The success of either group in shedding light on corporate practices — even Musk’s long-term ownership offer and the idea of ​​sweeping disclosure — would inevitably hinge on their ability to overcome these hurdles.

Musk’s vision for Twitter is outdated, say technologists

Critics say Musk’s ambition for what the platform should be – a largely unmonitored space without censorship – is naive, would make the site unsafe and ultimately hurt the company’s growth prospects, Elizabeth Dwoskin reports.

“What Musk apparently fails to recognize is that to really have free speech today, you need moderation,” said Katie Harbath, a former director of public policy for Facebook who is managing director of the consulting firm Anchor Change. “Otherwise, only those who bully and harass will stay because they will drive others away.”

Musk’s attempt to buy the company also has experts worried that putting the company in one person’s hands will hurt democracy, my colleagues Joseph Menn, Cat Zakrzewski and Craig Timberg report. If Musk were to take control of the company, it could increase pressure on U.S. policymakers to regulate social media companies, former officials said.

US authorities investigate TikTok to find out how it protects children

The Department of Homeland Security is investigating child sexual abuse material on TikTok, while the Department of Justice is investigating how predators are exploiting one of the app’s privacy features, the Financial Times’s Cristina Criddle reports.

Erin Burke, who heads DHS’ Child Exploitation Investigations Unit, took aim at TikTok and called it a “platform of choice” for predators, Criddle reports. “It’s a perfect place for predators to meet, care for and engage children,” Burke said, also saying international companies like TikTok aren’t doing enough to proactively ensure children aren’t being exploited. on their applications.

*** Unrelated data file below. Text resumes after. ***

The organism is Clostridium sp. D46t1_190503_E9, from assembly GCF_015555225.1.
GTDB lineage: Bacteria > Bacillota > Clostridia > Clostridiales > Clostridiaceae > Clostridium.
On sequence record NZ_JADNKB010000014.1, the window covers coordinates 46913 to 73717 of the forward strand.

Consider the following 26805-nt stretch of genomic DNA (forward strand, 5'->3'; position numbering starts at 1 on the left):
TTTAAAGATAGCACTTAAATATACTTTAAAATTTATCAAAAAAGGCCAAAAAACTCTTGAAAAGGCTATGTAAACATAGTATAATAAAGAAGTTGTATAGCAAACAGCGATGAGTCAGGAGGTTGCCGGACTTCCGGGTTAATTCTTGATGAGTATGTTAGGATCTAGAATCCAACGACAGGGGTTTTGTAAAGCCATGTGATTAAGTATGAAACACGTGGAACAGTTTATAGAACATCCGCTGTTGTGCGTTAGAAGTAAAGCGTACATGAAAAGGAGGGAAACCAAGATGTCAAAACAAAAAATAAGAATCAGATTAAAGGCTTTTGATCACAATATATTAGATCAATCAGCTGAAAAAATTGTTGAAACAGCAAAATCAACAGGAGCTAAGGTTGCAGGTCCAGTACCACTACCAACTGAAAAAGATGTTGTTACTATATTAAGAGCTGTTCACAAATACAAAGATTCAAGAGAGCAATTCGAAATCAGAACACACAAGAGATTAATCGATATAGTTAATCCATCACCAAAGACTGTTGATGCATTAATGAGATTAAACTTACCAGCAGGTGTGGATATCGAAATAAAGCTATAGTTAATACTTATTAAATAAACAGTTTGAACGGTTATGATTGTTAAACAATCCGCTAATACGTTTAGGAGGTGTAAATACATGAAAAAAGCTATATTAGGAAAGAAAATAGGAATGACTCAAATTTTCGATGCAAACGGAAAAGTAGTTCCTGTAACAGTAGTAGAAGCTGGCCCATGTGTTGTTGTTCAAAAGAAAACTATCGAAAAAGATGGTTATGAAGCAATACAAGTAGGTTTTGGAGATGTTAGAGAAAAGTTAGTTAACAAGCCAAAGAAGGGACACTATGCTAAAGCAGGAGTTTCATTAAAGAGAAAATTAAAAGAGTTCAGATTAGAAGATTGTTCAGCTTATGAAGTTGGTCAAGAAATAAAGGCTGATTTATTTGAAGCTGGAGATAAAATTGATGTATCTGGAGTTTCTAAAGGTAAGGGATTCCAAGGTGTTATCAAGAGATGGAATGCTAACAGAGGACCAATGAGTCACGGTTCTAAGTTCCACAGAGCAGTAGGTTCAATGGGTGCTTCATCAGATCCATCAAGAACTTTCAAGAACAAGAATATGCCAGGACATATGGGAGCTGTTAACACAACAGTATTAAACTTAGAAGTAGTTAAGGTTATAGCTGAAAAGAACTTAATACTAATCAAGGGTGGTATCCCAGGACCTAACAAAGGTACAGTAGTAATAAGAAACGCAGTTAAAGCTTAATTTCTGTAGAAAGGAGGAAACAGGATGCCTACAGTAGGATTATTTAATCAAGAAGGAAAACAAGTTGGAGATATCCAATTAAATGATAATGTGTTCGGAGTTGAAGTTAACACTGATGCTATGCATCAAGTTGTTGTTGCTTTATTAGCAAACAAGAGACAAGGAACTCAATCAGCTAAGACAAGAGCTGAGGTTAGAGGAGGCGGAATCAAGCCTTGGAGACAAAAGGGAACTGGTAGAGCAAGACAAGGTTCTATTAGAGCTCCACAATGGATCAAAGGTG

TikTok defended itself, telling the FT it “has zero tolerance for child sexual abuse material” and “when we see an attempt to post, obtain or distribute [child sexual abuse material]we remove content, ban accounts and devices, immediately report to [the National Center for Missing and Exploited Children]and engage with law enforcement if necessary.

Ukraine scans faces of dead Russians, then contacts mothers

Ukrainian officials have performed more than 8,600 facial recognition searches on dead or captured Russian soldiers, Drew Harwell reports. Ukraine’s Computer Army, a volunteer force of activists and hackers, says it used these IDs to tell the families of 582 Russians they were dead. They even sent some family members pictures of their abandoned corpses.

Some Ukrainians say facial recognition software is an effective way to communicate with Russians and tell them about the costs of war. But the technology raises questions about the effectiveness of such a strategy and even the future of warfare. “If it was Russian soldiers doing this with Ukrainian mothers, you would say, ‘Oh my God, this is barbaric,'” said a surveillance researcher. Stephanie Hare mentioned. “And does it really work? Or does he make them say, “Look at those cruel, lawless Ukrainians doing this to our boys?” ”

Many people watched Musk’s interview at a TED talk. Our colleague Rachel Leman:

Our colleague Faiz Siddiqui:

Workers at Apple’s Grand Central store head for unionization (Reed Albergotti)

Quiet Industry Lobbyists Water Down State Privacy Laws (Protocol)

Activision says it is cooperating with federal insider trading investigations (Reuters)

The Russian propaganda machine takes another hit (Politico Europe)

Intel thinks its AI knows what students are thinking and feeling in the classroom (Protocol)

Mid-term politics jeopardize Biden’s tech agenda (Politico)

Congress Seeks Compromise to Boost Computer Chip (AP) Industry

Read the Facebook papers for yourself (Gizmodo)

Times New Roman and Arial fonts blocked in Russia – Vedomosti (The Moscow Times)

  • head of the NTIA Alan Davidson discuss broadband at a Brookings Institution event Thursday at 10 a.m.

ThatThat’s all for today — thank you so much for joining us! Be sure to tell others to subscribe to the Technology 202 here. Get in touch with advice, comments or greetings on Twitter or E-mail.

Sharon D. Cole